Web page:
Mean follow-up time was 641 days (range 13 days to 8.1 years). 15% (n=4) had less than 30 days follow-up, due to failure to attend clinic appointments. 62% (n=16) developed one or more complications; excluding seromas and hypertrophic scars the complication rate was 31% (n=8). Post-operative complications are outlined in Table 1. The incidence of seroma was 27% (n=7) ((n=5) in pectus excavatum (n=2) in Poland syndrome). 12% (n=3) had seromas which required serial aspiration, and 15% (n=4) had seromas which resolved spontaneously.Table 1. Comparison of cohorts and complication rates in patients undergoing custom made chest wall implants between 1995-2009 and 2010-2017.
|Factors evaluated||1995-2009*(n=28)||2010-2017(n=26)||1995-2017 (n=54)|
|Male : female ratio||21:7||15:11||36:18|
|Pectus excavatum||18||13||31 (57%)|
|Poland syndrome||7||11||18 (33%)|
|Poland and pectus excavatum combined||1||0||1 (2%)|
|Transverse upper epigastrium***||-||1||-|
|Combined medial and lateral for severe Poland deformity||-||1||-|
|Existing lateral chest scar||-||1||-|
|Hypertrophic scar||-||3||3 (6%)|
|Complications requiring further surgery|
|Replacement of implant due to movement||2||0||2 (4%)|
|Replacement of implant due to insufficient size/asymmetry||1||0||1 (2%)|
|Additional implant insertion due to asymmetry||0||1||1 (2%)|
|Removal due to recurrent seroma||1||1||2 (4%)|
|Removal due to generalised lymphadenopathy||0||1||1 (2%)|
|Asymmetry or contour defect requiring autologous fat graft||0||2||2 (4%)|
|Trimming of palpable inferior edge of implant after migration||0||1||1 (2%)|
|Reposition of breast implants and modifications of chest wall implant for symmastia and right breast implant migration||0||1||1 (2%)|
A second admission for surgery was required in 23% (n=6) patients. 4% (n=1) developed generalised reactive lymphadenopathy within days of implant insertion which required urgent removal of the implant. Symmastia of breast prostheses and communication with the custom prosthesis pocket occurred in 4% (n=1), requiring implant repositioning and refashioning of the suprasternal pocket in pectus excavatum. 4% (n=1) underwent insertion of an additional prosthesis to correct asymmetry. 4% (n=1) underwent staged exchange of implants for asymmetry and serial seroma, and 8% (n=2) required autologous fat grafting following the customised prosthesis to improve contour or symmetry, one of whom required serial fat graft procedures. 8% (n=2) developed implant migration, of whom one required elective trimming of the implant, and the other settled spontaneously. In total, asymmetry was noted in 15% (n=4). One patient with asymmetry did not require intervention. No direct cardiorespiratory or rib complications were observed in this series, nor was silicone leakage noted.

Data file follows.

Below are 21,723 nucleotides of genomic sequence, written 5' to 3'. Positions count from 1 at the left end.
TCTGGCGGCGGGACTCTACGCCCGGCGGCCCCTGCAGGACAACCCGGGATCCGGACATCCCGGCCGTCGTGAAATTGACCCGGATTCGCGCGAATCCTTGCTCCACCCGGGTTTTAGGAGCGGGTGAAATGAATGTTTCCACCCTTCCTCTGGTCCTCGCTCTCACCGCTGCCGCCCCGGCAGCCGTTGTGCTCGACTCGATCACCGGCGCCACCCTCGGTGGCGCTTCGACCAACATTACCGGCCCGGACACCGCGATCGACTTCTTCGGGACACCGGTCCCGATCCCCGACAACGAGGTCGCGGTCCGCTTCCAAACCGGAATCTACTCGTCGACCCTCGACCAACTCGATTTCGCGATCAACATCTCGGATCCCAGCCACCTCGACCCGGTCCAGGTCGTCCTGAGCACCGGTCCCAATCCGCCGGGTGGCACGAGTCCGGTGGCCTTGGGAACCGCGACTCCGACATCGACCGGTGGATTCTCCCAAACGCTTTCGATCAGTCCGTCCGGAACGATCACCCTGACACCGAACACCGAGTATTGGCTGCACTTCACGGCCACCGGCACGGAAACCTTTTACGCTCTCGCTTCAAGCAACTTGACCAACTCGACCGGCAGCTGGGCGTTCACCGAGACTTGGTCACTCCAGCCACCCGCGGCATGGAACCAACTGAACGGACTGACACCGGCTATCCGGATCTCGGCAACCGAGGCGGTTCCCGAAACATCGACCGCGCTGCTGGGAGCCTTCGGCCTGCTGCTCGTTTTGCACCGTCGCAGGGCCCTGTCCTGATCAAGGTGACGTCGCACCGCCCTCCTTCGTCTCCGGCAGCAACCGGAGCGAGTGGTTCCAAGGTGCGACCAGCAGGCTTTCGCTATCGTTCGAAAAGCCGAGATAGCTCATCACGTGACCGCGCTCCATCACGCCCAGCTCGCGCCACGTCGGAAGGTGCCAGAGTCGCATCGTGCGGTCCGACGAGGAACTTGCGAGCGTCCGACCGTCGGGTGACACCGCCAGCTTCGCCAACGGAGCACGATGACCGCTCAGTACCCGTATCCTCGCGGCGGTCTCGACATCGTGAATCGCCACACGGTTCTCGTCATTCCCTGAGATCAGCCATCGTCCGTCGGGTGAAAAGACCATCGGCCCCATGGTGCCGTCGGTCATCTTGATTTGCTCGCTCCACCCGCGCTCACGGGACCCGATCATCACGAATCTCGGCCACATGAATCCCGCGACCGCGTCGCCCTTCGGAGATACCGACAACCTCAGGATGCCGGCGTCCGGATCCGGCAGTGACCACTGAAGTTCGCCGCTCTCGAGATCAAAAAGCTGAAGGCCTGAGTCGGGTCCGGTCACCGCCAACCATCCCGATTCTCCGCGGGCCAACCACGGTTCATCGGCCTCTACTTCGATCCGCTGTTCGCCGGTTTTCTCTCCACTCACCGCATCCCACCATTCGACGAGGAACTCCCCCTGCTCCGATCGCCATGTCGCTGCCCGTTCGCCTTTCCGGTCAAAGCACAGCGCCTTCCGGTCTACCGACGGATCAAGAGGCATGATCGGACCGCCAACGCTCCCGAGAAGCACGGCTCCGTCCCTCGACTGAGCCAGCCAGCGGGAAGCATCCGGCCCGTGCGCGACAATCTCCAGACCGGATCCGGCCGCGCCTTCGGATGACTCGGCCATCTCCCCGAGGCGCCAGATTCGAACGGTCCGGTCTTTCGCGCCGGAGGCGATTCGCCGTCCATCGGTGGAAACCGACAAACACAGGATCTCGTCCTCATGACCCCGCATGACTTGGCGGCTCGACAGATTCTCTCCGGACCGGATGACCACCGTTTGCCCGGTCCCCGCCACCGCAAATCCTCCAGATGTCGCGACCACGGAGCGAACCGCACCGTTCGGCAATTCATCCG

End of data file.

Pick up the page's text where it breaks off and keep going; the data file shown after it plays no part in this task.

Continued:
Intravenous antibiotic prophylaxis was used in most cases (Table 2), although some received additional post-operative oral prophylaxis. A suspected superficial surgical site infection was noted in 4% (n=1), following perioperative prophylactic intravenous and oral prophylactic antibiotics, and a course of post-operative oral flucloxacillin and phenoxymethylpenicillin was prescribed.Table 2. Use of antibiotic prophylaxis in patients undergoing customised implants in 2010-2017
|Intravenous antibiotics at induction||Number of patients (n=26)||Prophylactic post-op. oral antibiotics||Number of patients (n=26)|
|Cefuroxime||11 (42%)||Cefalexin||3 (12%)|
|Co-amoxiclav||6 (23%)||Co-amoxiclav||5 (19%)|
|None||4 (15%)||None||14 (54%)|
|Not recorded||5 (19%)||Not recorded||4 (15%)|
Surgical drains (closed-suction) were used in 42% (n=11), not used in 46% (n=12), and drain status was unrecorded in 12% (n=3). Of those with drains, a higher proportion developed seroma, 36% (n=4), compared with 17% (n=2) of the 12 patients without drains, although this was not statistically significantly different on Fisher’s exact test (p=0.08).
A subjective assessment of patient satisfaction was obtained at completion of follow-up from the clinical records of outpatient reviews for 22 of the 26 patients. 77% (n=17) were satisfied with the outcome, 19% (n=5) had some ongoing concerns recorded including 8% (n=2) regarding residual asymmetry, 8% (n=2) reported some discomfort or pain, and 4% (n=1) with implant migration.
The number of patients undergoing custom-made implants annually has doubled from approximately two per year (28 implants in 15 years) to four (26 in under 8 years), although complication rates appear relatively unchanged in our institution. Seroma incidence (27% (n=7)) following insertion of chest wall implant, is considerably higher than in bilateral breast augmentation, estimated at 2.8% (15 of 539 patients), with smoking, body mass index and pocket position potentially related to breast augmentation seroma formation in the latter13. A similar series of 26 patients undergoing custom implants, by Soccorso et al. in Birmingham UK, included 18 individuals with pectus excavatum and 6 with Poland syndrome, of which six were adolescents, and reported only two seromas14. The largest series of customised implants for pectus excavatum from the team by Chavoin et al. in Toulouse15 demonstrated a significant improvement in malformation correction following the implementation of 3D CT and computer-aided design. Social and emotional improvements were recorded following prosthesis insertion (using the Short Form 36 assessment16) and seroma was detected clinically in every case15.